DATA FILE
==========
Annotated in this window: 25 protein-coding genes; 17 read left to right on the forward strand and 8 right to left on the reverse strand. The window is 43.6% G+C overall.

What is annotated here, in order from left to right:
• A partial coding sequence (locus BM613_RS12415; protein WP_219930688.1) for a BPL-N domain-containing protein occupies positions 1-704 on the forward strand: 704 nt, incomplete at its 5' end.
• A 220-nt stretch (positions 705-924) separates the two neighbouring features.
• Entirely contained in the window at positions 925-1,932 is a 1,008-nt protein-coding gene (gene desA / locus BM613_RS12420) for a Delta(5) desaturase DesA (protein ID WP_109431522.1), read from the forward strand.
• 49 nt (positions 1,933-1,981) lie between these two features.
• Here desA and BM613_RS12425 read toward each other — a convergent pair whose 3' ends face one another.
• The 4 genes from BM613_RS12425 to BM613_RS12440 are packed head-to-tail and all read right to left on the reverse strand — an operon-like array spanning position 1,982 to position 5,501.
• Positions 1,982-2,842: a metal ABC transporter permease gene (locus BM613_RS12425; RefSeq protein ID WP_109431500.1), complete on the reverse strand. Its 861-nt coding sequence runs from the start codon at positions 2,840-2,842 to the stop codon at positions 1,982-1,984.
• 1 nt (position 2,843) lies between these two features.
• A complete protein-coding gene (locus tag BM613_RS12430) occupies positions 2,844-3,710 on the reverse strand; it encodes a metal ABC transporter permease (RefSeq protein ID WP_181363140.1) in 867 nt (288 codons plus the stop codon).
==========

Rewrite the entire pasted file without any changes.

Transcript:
Annotated in this window: 25 protein-coding genes; 17 read left to right on the forward strand and 8 right to left on the reverse strand. The window is 43.6% G+C overall.

What is annotated here, in order from left to right:
• A partial coding sequence (locus BM613_RS12415; protein WP_219930688.1) for a BPL-N domain-containing protein occupies positions 1-704 on the forward strand: 704 nt, incomplete at its 5' end.
• A 220-nt stretch (positions 705-924) separates the two neighbouring features.
• Entirely contained in the window at positions 925-1,932 is a 1,008-nt protein-coding gene (gene desA / locus BM613_RS12420) for a Delta(5) desaturase DesA (protein ID WP_109431522.1), read from the forward strand.
• 49 nt (positions 1,933-1,981) lie between these two features.
• Here desA and BM613_RS12425 read toward each other — a convergent pair whose 3' ends face one another.
• The 4 genes from BM613_RS12425 to BM613_RS12440 are packed head-to-tail and all read right to left on the reverse strand — an operon-like array spanning position 1,982 to position 5,501.
• Positions 1,982-2,842: a metal ABC transporter permease gene (locus BM613_RS12425; RefSeq protein ID WP_109431500.1), complete on the reverse strand. Its 861-nt coding sequence runs from the start codon at positions 2,840-2,842 to the stop codon at positions 1,982-1,984.
• 1 nt (position 2,843) lies between these two features.
• A complete protein-coding gene (locus tag BM613_RS12430) occupies positions 2,844-3,710 on the reverse strand; it encodes a metal ABC transporter permease (RefSeq protein ID WP_181363140.1) in 867 nt (288 codons plus the stop codon).